Sunda Strait, Indonesia

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Sunda Strait, Indonesia

July 15, 2000

Not the easiest way to Sumatra

22-mile trip through terrifying waters wraps up year of achievements

Kathe Tanner
The Tribune

David Yudovin of Cambria - Channel Swimmer

David Yudovin of Cambria dodged vicious whirlpools and endured “thousands of jellyfish stings” for more than 10 hours to become the first human to swim across Sunda Strait in Indonesia.

The approximately 22-mile swim was a watershed event for Yudovin. It was a second try at the potentially deadly endeavor and “was the culmination of all my skills,” Yudovin said, “from swimming and sailing to business skills of inspiring people to work together and develop personal relationships.”

David Yudovin
Back home on the North Coast, David Yudovin towels off after a swim Friday afternoon north of the San Simeon Pier.    photo: Robert Dyer


The swim between Java and Sumatra wraps up quite a year for Yudovin. In May, the athlete, who holds five other world records, was inducted into the Marathon Swimmers’ Hall of Fame in Ft. Lauderdale, Fla., joining an honor roll of only about 130 other swimmers from around the world.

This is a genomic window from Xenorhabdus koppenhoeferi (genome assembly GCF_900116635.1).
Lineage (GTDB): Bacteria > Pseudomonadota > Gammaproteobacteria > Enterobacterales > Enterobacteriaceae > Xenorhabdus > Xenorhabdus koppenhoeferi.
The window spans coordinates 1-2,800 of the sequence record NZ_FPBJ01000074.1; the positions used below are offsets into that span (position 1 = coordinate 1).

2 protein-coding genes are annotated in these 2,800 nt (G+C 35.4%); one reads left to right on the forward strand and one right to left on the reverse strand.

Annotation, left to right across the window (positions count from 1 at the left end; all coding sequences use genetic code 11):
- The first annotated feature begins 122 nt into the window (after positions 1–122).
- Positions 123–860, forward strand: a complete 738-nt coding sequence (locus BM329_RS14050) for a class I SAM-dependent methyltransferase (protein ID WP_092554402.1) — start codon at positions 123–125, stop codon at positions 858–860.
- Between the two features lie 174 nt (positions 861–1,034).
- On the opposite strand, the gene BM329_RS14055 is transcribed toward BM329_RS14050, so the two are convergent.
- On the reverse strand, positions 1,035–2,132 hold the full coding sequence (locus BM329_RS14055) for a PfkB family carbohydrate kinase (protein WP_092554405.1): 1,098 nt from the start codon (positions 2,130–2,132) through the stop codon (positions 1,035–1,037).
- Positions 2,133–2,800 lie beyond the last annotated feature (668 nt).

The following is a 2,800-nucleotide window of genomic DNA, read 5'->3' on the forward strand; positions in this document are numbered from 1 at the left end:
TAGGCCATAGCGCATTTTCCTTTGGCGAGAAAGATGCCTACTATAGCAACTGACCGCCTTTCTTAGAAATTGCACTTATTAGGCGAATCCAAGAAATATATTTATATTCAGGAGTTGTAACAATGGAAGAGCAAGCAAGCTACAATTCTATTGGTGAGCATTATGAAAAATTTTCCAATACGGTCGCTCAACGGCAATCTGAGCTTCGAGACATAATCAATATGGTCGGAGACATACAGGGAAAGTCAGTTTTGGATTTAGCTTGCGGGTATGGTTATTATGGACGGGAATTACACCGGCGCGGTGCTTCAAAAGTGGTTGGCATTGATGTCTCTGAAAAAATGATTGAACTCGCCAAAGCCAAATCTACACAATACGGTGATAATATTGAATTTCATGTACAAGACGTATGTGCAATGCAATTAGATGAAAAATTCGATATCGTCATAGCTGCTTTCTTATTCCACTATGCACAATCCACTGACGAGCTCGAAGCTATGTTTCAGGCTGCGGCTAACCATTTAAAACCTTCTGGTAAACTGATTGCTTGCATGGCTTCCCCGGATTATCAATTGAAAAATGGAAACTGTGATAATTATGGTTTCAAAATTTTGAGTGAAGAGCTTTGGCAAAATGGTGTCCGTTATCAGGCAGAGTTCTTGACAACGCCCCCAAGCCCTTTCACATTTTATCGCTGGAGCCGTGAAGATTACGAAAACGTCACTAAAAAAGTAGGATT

For his latest marathon swim, Yudovin was in the Sunda Strait from 4:01 a.m. July 8 to 2:25 p.m., in basically calm seas. He left from Pujut Beach (northwest of Jakarta on the northwest end of Java) and arrived “on the only stretch of beach to land on” – a narrow patch of sand surrounded by jungle north of Kanggalan in Sumatra.

While Yudovin swam, a native guide with a hand-held compass (who stood in the bow of the primary escort boat for the entire trip) relayed course corrections to the Javanese captain, said Yudovin’s wife and co-captain Beth Yudovin.

From a previous attempt at the swim in April 1997, the couple knew the risks. “It’s a hellaciously dangerous swim,” David said earlier this year, “with potentially deadly tidal currents and vicious whirlpools, huge brown, bulbous jellyfish with long, long tentacles along with highly poisonous sea snakes and crocodiles.